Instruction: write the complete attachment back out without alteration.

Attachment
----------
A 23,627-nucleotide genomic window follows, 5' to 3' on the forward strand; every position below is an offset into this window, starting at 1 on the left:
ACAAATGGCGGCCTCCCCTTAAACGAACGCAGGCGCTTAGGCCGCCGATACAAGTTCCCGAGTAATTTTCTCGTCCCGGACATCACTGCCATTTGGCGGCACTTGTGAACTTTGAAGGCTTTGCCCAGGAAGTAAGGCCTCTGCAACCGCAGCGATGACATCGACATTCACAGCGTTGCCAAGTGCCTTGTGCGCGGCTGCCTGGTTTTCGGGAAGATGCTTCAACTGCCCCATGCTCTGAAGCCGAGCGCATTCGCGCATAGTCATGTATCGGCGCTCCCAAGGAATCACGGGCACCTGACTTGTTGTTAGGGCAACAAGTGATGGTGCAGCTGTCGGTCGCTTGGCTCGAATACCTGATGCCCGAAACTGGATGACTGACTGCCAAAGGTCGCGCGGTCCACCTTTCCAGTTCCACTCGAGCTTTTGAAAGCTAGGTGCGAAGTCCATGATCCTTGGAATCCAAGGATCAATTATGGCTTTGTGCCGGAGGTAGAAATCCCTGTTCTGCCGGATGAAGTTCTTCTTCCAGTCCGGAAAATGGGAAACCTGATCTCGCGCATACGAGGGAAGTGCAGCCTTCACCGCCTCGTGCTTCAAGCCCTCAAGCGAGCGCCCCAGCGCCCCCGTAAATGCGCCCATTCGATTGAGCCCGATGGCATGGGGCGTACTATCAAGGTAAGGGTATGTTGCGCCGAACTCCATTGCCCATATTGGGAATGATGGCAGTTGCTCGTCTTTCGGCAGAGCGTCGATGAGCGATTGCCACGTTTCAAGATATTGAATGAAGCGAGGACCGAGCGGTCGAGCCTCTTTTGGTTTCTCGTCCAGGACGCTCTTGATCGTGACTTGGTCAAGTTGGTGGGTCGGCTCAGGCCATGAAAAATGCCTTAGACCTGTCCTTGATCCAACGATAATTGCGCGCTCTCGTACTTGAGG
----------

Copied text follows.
A 23,627-nucleotide genomic window follows, 5' to 3' on the forward strand; every position below is an offset into this window, starting at 1 on the left:
ACAAATGGCGGCCTCCCCTTAAACGAACGCAGGCGCTTAGGCCGCCGATACAAGTTCCCGAGTAATTTTCTCGTCCCGGACATCACTGCCATTTGGCGGCACTTGTGAACTTTGAAGGCTTTGCCCAGGAAGTAAGGCCTCTGCAACCGCAGCGATGACATCGACATTCACAGCGTTGCCAAGTGCCTTGTGCGCGGCTGCCTGGTTTTCGGGAAGATGCTTCAACTGCCCCATGCTCTGAAGCCGAGCGCATTCGCGCATAGTCATGTATCGGCGCTCCCAAGGAATCACGGGCACCTGACTTGTTGTTAGGGCAACAAGTGATGGTGCAGCTGTCGGTCGCTTGGCTCGAATACCTGATGCCCGAAACTGGATGACTGACTGCCAAAGGTCGCGCGGTCCACCTTTCCAGTTCCACTCGAGCTTTTGAAAGCTAGGTGCGAAGTCCATGATCCTTGGAATCCAAGGATCAATTATGGCTTTGTGCCGGAGGTAGAAATCCCTGTTCTGCCGGATGAAGTTCTTCTTCCAGTCCGGAAAATGGGAAACCTGATCTCGCGCATACGAGGGAAGTGCAGCCTTCACCGCCTCGTGCTTCAAGCCCTCAAGCGAGCGCCCCAGCGCCCCCGTAAATGCGCCCATTCGATTGAGCCCGATGGCATGGGGCGTACTATCAAGGTAAGGGTATGTTGCGCCGAACTCCATTGCCCATATTGGGAATGATGGCAGTTGCTCGTCTTTCGGCAGAGCGTCGATGAGCGATTGCCACGTTTCAAGATATTGAATGAAGCGAGGACCGAGCGGTCGAGCCTCTTTTGGTTTCTCGTCCAGGACGCTCTTGATCGTGACTTGGTCAAGTTGGTGGGTCGGCTCAGGCCATGAAAAATGCCTTAGACCTGTCCTTGATCCAACGATAATTGCGCGCTCTCGTACTTGAGG